London property scene motors on

Property news: No deposit mortgages make a return

The world of property recently welcomed the 100% mortgage back in from the cold.

Barclays is the first lender to offer a no deposit mortgage since the financial crisis. Pre-2008 these types of mortgages were more commonplace.

The offer allows buyers to secure a three-year fixed-rate mortgage at 2.99%, without having to pay a deposit.

There is a catch, though. At the same time the buyer applies for the mortgage, a ‘helper’ is required to open a Barclays savings account and deposit 10% of the property purchase price.

The savings will be released after three years, providing the borrower has kept up to date with their repayments.

Sales update: Record asking prices and a Referendum slowdown, or not?

And so to the sales market where once again Rightmove has reported that the average asking price of properties being listed on its platform is at a record high.

It calculates that the average UK asking price is now £308,151, up 0.4% from April. Annually prices are now up by 7.8%.

Interestingly, across the whole of London the average asking price dipped slightly in May, from £646,200 to 644,088.

However, asking prices in the capital are still over 10% higher than they were this time last year.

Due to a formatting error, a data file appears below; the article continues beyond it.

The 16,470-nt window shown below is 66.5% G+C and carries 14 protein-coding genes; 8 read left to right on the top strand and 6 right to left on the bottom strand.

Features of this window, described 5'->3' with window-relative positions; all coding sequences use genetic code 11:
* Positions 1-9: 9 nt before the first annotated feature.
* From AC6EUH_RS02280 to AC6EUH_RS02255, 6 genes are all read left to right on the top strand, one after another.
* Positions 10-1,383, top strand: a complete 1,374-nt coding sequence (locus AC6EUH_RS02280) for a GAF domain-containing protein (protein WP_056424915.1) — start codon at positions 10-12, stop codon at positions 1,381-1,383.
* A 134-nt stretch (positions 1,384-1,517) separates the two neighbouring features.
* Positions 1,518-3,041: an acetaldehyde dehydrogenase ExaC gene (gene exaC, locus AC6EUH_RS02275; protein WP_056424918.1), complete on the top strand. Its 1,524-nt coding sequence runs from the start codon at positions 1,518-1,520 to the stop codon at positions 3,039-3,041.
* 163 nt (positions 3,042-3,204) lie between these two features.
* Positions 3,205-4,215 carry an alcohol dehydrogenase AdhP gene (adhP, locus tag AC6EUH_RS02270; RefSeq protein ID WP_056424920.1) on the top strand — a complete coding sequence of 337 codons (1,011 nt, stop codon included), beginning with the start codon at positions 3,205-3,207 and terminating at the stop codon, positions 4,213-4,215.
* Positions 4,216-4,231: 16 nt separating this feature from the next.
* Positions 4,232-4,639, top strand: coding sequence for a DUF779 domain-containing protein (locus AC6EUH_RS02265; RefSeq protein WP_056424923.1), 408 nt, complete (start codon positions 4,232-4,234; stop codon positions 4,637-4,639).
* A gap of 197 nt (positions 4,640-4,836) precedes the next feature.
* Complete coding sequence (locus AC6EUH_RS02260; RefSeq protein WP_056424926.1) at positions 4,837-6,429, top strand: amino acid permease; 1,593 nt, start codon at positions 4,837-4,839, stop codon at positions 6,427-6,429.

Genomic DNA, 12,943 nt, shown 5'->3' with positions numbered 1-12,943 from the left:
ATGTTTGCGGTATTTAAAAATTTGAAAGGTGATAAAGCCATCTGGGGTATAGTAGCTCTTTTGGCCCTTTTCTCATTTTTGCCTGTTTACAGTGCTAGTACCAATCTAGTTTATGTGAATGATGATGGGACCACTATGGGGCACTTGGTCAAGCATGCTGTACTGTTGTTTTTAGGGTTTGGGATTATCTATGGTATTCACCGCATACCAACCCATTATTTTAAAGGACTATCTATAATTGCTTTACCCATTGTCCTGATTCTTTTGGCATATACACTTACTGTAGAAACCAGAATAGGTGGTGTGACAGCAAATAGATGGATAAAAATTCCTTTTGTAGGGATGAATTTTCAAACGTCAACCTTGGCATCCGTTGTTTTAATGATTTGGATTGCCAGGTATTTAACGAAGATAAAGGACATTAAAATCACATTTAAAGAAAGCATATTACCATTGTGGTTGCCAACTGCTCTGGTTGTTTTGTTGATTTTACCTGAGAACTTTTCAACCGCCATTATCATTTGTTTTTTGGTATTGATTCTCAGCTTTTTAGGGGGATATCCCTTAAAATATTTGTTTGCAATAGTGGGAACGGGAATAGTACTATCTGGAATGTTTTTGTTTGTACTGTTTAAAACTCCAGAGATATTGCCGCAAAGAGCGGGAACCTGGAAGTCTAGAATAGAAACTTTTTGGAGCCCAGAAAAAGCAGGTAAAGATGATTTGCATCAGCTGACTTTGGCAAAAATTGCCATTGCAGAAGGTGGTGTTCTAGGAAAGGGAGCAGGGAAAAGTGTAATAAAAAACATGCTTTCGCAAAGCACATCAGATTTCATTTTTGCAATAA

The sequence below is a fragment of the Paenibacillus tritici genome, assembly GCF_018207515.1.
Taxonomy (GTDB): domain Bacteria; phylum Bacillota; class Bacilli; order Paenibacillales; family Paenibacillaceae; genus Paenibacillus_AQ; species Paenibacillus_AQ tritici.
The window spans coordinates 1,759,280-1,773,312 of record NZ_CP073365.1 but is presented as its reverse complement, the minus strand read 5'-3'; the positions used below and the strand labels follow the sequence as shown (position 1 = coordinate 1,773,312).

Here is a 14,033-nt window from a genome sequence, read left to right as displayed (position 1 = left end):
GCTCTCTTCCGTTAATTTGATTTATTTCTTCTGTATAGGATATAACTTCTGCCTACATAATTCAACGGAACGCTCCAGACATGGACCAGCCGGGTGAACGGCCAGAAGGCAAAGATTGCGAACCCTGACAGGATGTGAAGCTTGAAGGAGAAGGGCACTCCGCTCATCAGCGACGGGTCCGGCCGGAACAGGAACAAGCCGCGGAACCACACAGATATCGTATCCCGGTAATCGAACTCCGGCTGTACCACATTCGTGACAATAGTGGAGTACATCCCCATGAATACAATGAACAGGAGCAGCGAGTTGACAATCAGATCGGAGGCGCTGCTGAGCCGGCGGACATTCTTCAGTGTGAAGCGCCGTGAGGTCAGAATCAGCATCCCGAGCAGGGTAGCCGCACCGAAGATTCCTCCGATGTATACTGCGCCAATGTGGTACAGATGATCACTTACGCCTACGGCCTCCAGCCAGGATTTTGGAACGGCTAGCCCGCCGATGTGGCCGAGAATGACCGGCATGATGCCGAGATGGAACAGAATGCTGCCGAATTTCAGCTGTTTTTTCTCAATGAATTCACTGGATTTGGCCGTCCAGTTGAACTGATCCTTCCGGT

So prices have continued to rise in 2016, but is the prospect of the EU Referendum likely to cause a slowdown?

The latest report from the Royal Institution of Chartered Surveyors (RICS) shows there has been a fall in the number of enquiries from potential buyers recently.

RICS predicts that the Referendum will be responsible for a dip in house price rises over the next three months but that it expects a more ‘normal’ market afterwards.

Lettings update: A surge in lets as average London tenancy length is revealed

In the lettings market, it seems the landscape is now being shaped by the introduction of the stamp duty surcharge which encouraged many landlords to expand their portfolios before April 1.

According to analysis of the Rightmove listings, there were 11.5% more properties to let available on the website in April when compared with the previous month.

In London, the number of listings increased by 9.1% between March and April.

So there’s currently more properties available for tenants, but how long are they staying in these homes?

A study by Direct Line for Business has revealed that the average tenancy length in the UK is now 18 months.

In the capital, the average is longer at one year and nine months. If tenants are sticking around for longer, this is good news for London landlords as it means the chances of encountering void periods is reduced.

That’s it for now. If you’d like more advice on buying or selling a home in London, please get in touch with Atkinson McLeod.

You can get an instant online valuation to see how much your home could be worth on the current market.